The case for public transit

Happy commuters

Courtesy Gracey Stinson


by Marilyn Skolnick

According to AAA, the average annual cost of owning and operating an automobile is $5,648. This figure takes into account the cost of fuel, maintenance, tires, insurance, license registration fees and taxes, and depreciation.

If you commute to work by car, you can figure about $52.20 in total vehicle expenses per 100 miles.

If that seems like a lot, public transportation should seem a bargain. But despite these facts and figures, public transit is still seen by many as a luxury that we can live without.

If you're not concerned about the cost of owning a car, consider the bigger picture:

  • Americans spend over $1,000,000 per minute to purchase foreign oil, making oil consumption a significant part of our nation’s trade deficit.
  • Economic studies have shown that capital investments in transit and funding of transit operations are much better sources of long-term job creation than the building of new highways.
  • Permanent jobs related to transit create an increase in tax and sales revenue for local communities. 
  • Every dollar that taxpayers invest in public transportation generates $6 or more in economic returns. Source: American Public Transportation Association study
  • 77 percent of New Economy companies rated access to mass transit as an extremely important factor in selecting corporate locations. Source: Survey  by Jones Lang LaSalle.  
  • 94 percent of welfare recipients attempting to move into the workforce rely on public transit. Source: American Public Transportation Association study
  • Taking a different route

Money aside, consider the effects that our cars and trucks have on the environment:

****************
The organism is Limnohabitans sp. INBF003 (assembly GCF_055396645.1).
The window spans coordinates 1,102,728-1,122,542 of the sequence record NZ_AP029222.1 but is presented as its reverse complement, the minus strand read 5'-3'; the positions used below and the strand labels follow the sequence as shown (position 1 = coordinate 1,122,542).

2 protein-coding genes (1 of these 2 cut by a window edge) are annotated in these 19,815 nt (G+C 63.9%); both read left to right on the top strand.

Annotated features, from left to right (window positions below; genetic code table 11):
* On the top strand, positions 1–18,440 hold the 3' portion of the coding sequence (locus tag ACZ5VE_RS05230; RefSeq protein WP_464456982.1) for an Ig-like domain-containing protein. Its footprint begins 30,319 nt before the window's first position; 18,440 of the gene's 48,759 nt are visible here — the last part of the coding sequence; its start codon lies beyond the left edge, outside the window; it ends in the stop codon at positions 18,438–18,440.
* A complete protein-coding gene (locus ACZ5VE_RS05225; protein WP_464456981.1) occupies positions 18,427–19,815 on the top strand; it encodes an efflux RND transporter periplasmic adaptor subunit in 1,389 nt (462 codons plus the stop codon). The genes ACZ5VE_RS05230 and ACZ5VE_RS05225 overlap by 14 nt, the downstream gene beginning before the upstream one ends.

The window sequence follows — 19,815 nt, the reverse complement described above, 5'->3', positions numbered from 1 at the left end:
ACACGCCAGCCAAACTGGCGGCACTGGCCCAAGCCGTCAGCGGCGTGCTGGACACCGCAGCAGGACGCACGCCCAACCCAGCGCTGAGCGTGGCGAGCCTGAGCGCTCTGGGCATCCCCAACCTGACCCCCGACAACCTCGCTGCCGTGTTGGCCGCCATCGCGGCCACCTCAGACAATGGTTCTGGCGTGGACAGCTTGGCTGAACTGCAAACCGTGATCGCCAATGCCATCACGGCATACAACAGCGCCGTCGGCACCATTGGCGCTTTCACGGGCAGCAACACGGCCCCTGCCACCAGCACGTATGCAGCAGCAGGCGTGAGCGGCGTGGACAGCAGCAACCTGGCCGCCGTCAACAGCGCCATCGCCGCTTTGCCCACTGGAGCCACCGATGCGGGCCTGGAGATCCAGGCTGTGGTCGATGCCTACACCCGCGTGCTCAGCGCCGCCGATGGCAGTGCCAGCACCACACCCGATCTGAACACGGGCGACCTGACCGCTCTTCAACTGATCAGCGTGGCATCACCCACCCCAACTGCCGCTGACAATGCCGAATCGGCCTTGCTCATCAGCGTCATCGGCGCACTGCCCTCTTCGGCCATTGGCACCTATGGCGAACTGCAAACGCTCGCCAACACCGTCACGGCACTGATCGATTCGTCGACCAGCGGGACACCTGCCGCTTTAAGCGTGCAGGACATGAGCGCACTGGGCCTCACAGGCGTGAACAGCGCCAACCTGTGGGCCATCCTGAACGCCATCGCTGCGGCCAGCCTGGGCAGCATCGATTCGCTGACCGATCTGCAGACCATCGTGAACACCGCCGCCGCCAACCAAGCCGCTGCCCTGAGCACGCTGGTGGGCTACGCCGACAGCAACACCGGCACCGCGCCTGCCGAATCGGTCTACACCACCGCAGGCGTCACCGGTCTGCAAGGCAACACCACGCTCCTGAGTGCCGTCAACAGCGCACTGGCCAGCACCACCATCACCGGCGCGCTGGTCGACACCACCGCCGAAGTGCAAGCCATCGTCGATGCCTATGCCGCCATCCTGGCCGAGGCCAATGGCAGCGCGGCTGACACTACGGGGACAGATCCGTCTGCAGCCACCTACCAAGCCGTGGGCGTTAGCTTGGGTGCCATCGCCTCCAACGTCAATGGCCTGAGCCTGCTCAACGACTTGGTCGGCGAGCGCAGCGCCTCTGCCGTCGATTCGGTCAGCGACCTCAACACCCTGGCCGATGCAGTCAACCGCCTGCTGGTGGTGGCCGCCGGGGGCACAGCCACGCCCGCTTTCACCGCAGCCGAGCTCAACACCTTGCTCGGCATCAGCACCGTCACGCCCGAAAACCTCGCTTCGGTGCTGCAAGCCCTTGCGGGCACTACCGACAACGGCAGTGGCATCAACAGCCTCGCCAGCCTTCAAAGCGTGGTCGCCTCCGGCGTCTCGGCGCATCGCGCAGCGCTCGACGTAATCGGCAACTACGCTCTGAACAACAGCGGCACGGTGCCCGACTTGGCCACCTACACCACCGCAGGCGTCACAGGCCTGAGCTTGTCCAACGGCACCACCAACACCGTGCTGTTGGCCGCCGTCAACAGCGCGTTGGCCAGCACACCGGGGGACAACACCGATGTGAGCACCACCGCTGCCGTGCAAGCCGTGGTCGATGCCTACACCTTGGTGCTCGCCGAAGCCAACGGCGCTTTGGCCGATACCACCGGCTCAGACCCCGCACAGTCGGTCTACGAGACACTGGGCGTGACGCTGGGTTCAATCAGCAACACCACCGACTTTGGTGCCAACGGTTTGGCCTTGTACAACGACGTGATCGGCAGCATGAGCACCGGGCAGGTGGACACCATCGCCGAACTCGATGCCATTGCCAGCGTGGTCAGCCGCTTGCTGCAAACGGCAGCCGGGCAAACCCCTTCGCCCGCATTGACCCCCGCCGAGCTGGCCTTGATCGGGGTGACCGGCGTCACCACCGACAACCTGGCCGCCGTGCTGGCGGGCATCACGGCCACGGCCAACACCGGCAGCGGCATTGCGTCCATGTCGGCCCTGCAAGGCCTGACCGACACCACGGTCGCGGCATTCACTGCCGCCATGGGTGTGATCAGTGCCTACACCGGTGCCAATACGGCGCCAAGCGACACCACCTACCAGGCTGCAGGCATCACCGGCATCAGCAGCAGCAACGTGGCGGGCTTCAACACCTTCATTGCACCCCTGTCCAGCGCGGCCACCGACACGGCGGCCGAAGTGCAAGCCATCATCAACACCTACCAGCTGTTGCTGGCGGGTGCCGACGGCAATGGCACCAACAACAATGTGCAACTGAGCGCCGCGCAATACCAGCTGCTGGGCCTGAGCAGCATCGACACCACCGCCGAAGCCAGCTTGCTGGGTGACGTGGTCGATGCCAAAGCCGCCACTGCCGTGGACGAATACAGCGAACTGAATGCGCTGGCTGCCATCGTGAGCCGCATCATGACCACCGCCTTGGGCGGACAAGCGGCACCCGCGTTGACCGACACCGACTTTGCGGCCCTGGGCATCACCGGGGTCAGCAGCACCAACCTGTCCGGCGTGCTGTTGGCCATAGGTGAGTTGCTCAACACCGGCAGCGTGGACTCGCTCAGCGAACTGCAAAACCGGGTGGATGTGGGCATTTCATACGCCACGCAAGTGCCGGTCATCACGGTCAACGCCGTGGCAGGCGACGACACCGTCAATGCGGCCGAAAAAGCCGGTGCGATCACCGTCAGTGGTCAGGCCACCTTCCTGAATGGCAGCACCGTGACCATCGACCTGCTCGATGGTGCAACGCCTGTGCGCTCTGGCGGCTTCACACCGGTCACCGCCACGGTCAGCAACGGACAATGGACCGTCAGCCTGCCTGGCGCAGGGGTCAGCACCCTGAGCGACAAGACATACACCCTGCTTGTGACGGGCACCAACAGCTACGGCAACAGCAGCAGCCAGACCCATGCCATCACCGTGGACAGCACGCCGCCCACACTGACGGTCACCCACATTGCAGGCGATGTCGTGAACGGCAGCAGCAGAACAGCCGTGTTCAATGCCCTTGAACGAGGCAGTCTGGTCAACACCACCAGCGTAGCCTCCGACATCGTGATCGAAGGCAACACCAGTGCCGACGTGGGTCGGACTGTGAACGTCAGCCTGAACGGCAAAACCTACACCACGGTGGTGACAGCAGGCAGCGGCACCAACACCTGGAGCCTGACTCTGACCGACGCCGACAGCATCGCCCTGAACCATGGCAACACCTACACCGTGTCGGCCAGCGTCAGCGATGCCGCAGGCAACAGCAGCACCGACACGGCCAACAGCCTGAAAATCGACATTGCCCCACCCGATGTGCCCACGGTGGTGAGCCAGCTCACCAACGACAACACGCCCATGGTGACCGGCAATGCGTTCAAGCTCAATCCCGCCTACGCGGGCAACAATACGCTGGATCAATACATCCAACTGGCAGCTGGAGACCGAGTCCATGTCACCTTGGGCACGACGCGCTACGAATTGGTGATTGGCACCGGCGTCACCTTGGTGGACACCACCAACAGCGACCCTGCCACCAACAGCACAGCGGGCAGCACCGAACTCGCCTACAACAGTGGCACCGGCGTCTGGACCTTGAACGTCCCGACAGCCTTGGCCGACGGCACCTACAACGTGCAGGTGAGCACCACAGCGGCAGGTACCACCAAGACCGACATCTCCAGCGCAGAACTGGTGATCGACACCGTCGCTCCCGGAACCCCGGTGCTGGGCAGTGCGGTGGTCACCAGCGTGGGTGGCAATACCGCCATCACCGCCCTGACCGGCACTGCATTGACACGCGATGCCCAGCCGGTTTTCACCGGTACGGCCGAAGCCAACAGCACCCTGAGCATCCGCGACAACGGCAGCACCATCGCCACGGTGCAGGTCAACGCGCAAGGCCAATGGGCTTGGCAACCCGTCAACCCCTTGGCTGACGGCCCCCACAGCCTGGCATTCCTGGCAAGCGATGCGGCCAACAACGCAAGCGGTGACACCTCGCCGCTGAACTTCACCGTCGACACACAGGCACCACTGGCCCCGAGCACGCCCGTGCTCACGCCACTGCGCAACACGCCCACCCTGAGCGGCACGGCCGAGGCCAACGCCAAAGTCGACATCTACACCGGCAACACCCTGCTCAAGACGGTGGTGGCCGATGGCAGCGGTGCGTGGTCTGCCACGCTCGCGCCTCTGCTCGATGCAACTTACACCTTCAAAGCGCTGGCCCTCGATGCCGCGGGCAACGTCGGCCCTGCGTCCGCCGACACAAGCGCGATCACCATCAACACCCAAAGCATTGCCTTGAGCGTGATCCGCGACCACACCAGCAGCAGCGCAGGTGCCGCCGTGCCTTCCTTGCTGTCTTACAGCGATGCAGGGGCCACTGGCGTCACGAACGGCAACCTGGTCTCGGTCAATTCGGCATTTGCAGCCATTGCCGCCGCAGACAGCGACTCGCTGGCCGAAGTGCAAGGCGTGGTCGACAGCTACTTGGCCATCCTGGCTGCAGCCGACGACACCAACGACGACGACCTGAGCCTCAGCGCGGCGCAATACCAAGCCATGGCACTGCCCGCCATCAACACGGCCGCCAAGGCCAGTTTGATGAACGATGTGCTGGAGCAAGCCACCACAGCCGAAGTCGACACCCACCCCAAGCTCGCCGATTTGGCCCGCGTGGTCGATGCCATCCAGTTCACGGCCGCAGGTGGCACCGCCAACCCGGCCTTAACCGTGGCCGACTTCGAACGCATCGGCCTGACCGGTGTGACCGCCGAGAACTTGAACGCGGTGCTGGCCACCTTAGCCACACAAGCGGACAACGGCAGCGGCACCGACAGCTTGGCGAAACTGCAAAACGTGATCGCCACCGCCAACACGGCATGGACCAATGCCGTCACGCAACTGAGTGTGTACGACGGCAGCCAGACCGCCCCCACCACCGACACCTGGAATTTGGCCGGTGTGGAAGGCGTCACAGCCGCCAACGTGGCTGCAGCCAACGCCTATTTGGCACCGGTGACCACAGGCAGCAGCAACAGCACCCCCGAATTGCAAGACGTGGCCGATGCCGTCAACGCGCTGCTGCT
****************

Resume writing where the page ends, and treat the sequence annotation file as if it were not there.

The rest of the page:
• Motor vehicles are the largest source of urban air pollution, generating more than 2/3 of the carbon monoxide in the atmosphere, 1/3 of nitrogen oxides (which react to form smog), and 1/4 of the hydrocarbons (which also form smog).
  • Runoff from roads, bridges, parking lots, and other impervious surfaces can pollute drinking water and lead to changes in water chemistry that degrade habitat quality.
  • Leaking underground gasoline storage tanks contaminate groundwater.
  • Carbon Dioxide (CO2) is the largest contributor to climate change and the transportation sector is one of the largest sources of CO2. The U.S. is responsible for 9% of the world's total CO2 emissions.
  • The network of roadways all over the U.S. has fragmented much of the remaining wildlife habitat into small patches. Habitat destruction is threatening 80% of the species listed under the federal Endangered Species Act.

By creating compact communities that locate jobs close to housing, we could make more efficient use of our public transit. Integrated with land use planning, public transportation could enhance the quality, livability, and character of our local communities.

Marilyn Skolnick serves as co-chair of the Chapter's transportation and land use committe.

Published July 2007